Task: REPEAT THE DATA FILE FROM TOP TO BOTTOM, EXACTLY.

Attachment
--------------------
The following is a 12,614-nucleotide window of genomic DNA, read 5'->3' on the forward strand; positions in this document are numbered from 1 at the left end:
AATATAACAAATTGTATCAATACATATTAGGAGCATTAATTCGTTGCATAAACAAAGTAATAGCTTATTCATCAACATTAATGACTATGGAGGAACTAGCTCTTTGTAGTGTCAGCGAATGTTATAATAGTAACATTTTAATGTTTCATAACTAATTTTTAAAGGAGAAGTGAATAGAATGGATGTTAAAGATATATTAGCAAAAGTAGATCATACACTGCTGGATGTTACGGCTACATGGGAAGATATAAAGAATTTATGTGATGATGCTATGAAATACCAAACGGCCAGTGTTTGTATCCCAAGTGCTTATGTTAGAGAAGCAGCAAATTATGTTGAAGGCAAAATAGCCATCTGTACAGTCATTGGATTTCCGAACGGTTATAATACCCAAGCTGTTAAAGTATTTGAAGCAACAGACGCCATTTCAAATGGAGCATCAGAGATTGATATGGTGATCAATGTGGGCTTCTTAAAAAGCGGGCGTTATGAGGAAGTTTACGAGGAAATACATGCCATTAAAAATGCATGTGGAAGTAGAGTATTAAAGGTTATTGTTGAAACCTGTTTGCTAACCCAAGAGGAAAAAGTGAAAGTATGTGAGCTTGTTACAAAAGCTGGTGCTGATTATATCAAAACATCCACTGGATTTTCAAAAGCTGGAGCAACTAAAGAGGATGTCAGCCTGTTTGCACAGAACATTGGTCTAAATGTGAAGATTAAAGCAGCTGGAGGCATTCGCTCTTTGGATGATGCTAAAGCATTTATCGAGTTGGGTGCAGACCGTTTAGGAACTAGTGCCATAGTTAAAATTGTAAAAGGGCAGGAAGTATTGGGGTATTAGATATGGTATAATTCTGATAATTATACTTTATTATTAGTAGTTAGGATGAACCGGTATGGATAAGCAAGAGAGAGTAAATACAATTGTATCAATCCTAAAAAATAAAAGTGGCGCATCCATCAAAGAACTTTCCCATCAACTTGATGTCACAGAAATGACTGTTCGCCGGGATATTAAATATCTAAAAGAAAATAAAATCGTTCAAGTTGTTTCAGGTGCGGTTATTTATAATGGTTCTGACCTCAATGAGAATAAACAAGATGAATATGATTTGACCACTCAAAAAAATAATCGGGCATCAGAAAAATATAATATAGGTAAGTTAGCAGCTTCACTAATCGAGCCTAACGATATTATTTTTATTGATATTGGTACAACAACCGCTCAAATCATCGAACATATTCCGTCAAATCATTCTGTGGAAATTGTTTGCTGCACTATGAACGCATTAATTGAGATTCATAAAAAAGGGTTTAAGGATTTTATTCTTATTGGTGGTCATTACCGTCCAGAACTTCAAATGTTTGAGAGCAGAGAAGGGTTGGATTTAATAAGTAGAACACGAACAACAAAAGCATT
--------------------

The following is a 12,614-nucleotide window of genomic DNA, read 5'->3' on the forward strand; positions in this document are numbered from 1 at the left end:
AATATAACAAATTGTATCAATACATATTAGGAGCATTAATTCGTTGCATAAACAAAGTAATAGCTTATTCATCAACATTAATGACTATGGAGGAACTAGCTCTTTGTAGTGTCAGCGAATGTTATAATAGTAACATTTTAATGTTTCATAACTAATTTTTAAAGGAGAAGTGAATAGAATGGATGTTAAAGATATATTAGCAAAAGTAGATCATACACTGCTGGATGTTACGGCTACATGGGAAGATATAAAGAATTTATGTGATGATGCTATGAAATACCAAACGGCCAGTGTTTGTATCCCAAGTGCTTATGTTAGAGAAGCAGCAAATTATGTTGAAGGCAAAATAGCCATCTGTACAGTCATTGGATTTCCGAACGGTTATAATACCCAAGCTGTTAAAGTATTTGAAGCAACAGACGCCATTTCAAATGGAGCATCAGAGATTGATATGGTGATCAATGTGGGCTTCTTAAAAAGCGGGCGTTATGAGGAAGTTTACGAGGAAATACATGCCATTAAAAATGCATGTGGAAGTAGAGTATTAAAGGTTATTGTTGAAACCTGTTTGCTAACCCAAGAGGAAAAAGTGAAAGTATGTGAGCTTGTTACAAAAGCTGGTGCTGATTATATCAAAACATCCACTGGATTTTCAAAAGCTGGAGCAACTAAAGAGGATGTCAGCCTGTTTGCACAGAACATTGGTCTAAATGTGAAGATTAAAGCAGCTGGAGGCATTCGCTCTTTGGATGATGCTAAAGCATTTATCGAGTTGGGTGCAGACCGTTTAGGAACTAGTGCCATAGTTAAAATTGTAAAAGGGCAGGAAGTATTGGGGTATTAGATATGGTATAATTCTGATAATTATACTTTATTATTAGTAGTTAGGATGAACCGGTATGGATAAGCAAGAGAGAGTAAATACAATTGTATCAATCCTAAAAAATAAAAGTGGCGCATCCATCAAAGAACTTTCCCATCAACTTGATGTCACAGAAATGACTGTTCGCCGGGATATTAAATATCTAAAAGAAAATAAAATCGTTCAAGTTGTTTCAGGTGCGGTTATTTATAATGGTTCTGACCTCAATGAGAATAAACAAGATGAATATGATTTGACCACTCAAAAAAATAATCGGGCATCAGAAAAATATAATATAGGTAAGTTAGCAGCTTCACTAATCGAGCCTAACGATATTATTTTTATTGATATTGGTACAACAACCGCTCAAATCATCGAACATATTCCGTCAAATCATTCTGTGGAAATTGTTTGCTGCACTATGAACGCATTAATTGAGATTCATAAAAAAGGGTTTAAGGATTTTATTCTTATTGGTGGTCATTACCGTCCAGAACTTCAAATGTTTGAGAGCAGAGAAGGGTTGGATTTAATAAGTAGAACACGAACAACAAAAGCATT